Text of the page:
6
$\begingroup$

Human body temperature is a very complex and tightly regulated system. Hypothermia or fever of only 1-2K (i.e. changes of about 5%) already cause major symptoms and changes of 3-4K (i.e. about 10%) are life threatening. Many humans live under relatively cold outside temperature conditions and maintaining an inside 36-37 degree C in these conditions is very energy consuming (most probably a reason why the body temperature in the periphery is several degrees lower), indicating very strong evolutionary constraints on not changing the core temperature too much (I remember a professor in biology classes in university saying that most fungi have a growth minimum around 37 degree C). However, other mammals have higher or lower body temperatures than humans which suggests that the 36-37 degree C of humans are not a universal gold standard (in mammals).

Probably, for a long time in hominin evolution maintaining the core body temperature was not extremely energy consuming due to tropical conditions. This could have changed during the out-of-Africa migration some 100-60 thousand years ago. Of course this is somewhat difficult assess because early modern humans started to wear protective clothing. In fact, wearing clothes is a most probably adaptive trait to save energy while maintaining core body temperature. Still, it is unclear to me whether physiological adaptations took place as well. Furthermore, there is considerable variation between individuals and also within individuals, the latter in response to environmental conditions and/or behaviour (e.g. exercise), which in principle allows natural selection to change the trait and also shows that slight shifts in body temperature are not harmful individuals.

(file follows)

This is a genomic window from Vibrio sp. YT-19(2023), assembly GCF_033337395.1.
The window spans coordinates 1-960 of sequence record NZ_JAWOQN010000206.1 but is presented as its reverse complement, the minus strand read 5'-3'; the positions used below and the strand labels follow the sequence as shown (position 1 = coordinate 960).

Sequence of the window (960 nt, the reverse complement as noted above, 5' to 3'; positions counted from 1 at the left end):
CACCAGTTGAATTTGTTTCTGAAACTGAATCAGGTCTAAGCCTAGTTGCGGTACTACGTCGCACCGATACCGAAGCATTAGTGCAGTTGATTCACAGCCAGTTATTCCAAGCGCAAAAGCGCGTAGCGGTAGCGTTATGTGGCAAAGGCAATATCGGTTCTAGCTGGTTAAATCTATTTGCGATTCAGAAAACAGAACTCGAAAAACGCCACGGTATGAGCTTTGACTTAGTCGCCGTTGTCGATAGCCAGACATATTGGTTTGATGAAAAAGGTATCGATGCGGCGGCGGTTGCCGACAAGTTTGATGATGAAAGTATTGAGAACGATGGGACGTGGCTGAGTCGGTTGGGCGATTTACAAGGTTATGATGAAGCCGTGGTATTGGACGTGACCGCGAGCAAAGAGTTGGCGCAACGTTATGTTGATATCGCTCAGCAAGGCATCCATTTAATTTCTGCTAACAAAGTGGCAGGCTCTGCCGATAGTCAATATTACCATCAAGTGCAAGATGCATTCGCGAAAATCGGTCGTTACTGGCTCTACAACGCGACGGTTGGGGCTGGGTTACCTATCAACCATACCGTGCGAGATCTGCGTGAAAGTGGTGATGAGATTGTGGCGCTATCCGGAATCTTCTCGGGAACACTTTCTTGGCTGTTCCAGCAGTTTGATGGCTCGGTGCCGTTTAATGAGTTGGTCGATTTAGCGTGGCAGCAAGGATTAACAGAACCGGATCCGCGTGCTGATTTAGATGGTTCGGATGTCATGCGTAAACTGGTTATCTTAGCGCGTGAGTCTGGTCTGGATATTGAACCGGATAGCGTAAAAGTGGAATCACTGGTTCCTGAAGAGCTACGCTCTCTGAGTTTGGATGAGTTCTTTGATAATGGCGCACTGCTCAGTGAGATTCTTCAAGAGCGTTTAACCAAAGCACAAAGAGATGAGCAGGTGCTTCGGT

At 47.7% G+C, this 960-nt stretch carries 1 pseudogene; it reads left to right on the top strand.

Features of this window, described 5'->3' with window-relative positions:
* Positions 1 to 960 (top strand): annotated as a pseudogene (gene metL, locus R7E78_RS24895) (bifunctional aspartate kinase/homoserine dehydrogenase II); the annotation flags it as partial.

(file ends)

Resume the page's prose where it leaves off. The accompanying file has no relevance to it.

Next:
My question is: Are there significant differences in core body temperature between human populations? Please note that my questions is not why the (average?) human core body temperature has this particular value or why it is different from other mammals or birds.

There is a somewhat related question (also on Skeptics.SE) about lower core body temperature in Japanese people. As far as I know, this difference is rather a measurement thing than a real biological difference, so my question remains unanswered.

$\endgroup$
6
$\begingroup$

Yes there are different physiological temperatures in different ethnicities. To know which temperature range differences are inherited and which are learnt by living in different climates requires surveys of people who are from the same region.

This study states a 0.35 degrees difference between a japanese and a malaysian, 36.95 and 37.3, it's alot. https://www.ncbi.nlm.nih.gov/pmc/articles/PMC3929238/

The following study states states a 0.15 degree difference measured with similar precision, https://www.ncbi.nlm.nih.gov/pubmed/20824480

This graph shows that the human body temperature is 36.2 at rest, at night/morning and 37.5 in the middle of the day. : enter image description here http://millar.bio.ed.ac.uk/andrewM/WE%20book99/Part2-examples.html#tth_sEc8.3.4.2

That may account for the 1 degrees difference in Japanese studies, they measure first thing in the morning/ at rest/at night, and japanese body temperature of 0.15-0.35 lower that some other ethnic groups.

There are geographic differences if you test the homeostasis response of different populations, the inner body temperature responses, the temperature of the extremities, sweating responses, the physiological responses and the blood cell characteristics.